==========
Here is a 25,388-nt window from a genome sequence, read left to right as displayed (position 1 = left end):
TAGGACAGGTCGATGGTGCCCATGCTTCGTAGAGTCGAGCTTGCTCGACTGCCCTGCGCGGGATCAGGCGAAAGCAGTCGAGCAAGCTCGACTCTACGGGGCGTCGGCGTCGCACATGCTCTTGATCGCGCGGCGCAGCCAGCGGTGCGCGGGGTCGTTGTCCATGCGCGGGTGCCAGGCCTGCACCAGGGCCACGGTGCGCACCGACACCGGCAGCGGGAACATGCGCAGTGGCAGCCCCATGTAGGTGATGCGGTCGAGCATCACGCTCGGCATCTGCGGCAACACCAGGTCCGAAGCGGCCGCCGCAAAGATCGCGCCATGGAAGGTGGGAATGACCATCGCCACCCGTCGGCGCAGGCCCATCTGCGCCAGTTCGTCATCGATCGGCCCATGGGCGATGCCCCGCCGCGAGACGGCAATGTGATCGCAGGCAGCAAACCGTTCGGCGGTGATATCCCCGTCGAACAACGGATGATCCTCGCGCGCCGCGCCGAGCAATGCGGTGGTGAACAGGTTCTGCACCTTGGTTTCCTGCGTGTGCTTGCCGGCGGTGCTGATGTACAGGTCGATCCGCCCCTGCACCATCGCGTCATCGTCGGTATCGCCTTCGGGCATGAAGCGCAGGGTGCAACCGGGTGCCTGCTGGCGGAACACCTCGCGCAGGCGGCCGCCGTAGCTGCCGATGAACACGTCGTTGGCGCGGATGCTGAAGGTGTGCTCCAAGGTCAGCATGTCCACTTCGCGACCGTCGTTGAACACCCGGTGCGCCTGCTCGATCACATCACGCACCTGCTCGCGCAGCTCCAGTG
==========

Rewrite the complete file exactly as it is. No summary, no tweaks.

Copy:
Here is a 25,388-nt window from a genome sequence, read left to right as displayed (position 1 = left end):
TAGGACAGGTCGATGGTGCCCATGCTTCGTAGAGTCGAGCTTGCTCGACTGCCCTGCGCGGGATCAGGCGAAAGCAGTCGAGCAAGCTCGACTCTACGGGGCGTCGGCGTCGCACATGCTCTTGATCGCGCGGCGCAGCCAGCGGTGCGCGGGGTCGTTGTCCATGCGCGGGTGCCAGGCCTGCACCAGGGCCACGGTGCGCACCGACACCGGCAGCGGGAACATGCGCAGTGGCAGCCCCATGTAGGTGATGCGGTCGAGCATCACGCTCGGCATCTGCGGCAACACCAGGTCCGAAGCGGCCGCCGCAAAGATCGCGCCATGGAAGGTGGGAATGACCATCGCCACCCGTCGGCGCAGGCCCATCTGCGCCAGTTCGTCATCGATCGGCCCATGGGCGATGCCCCGCCGCGAGACGGCAATGTGATCGCAGGCAGCAAACCGTTCGGCGGTGATATCCCCGTCGAACAACGGATGATCCTCGCGCGCCGCGCCGAGCAATGCGGTGGTGAACAGGTTCTGCACCTTGGTTTCCTGCGTGTGCTTGCCGGCGGTGCTGATGTACAGGTCGATCCGCCCCTGCACCATCGCGTCATCGTCGGTATCGCCTTCGGGCATGAAGCGCAGGGTGCAACCGGGTGCCTGCTGGCGGAACACCTCGCGCAGGCGGCCGCCGTAGCTGCCGATGAACACGTCGTTGGCGCGGATGCTGAAGGTGTGCTCCAAGGTCAGCATGTCCACTTCGCGACCGTCGTTGAACACCCGGTGCGCCTGCTCGATCACATCACGCACCTGCTCGCGCAGCTCCAGTG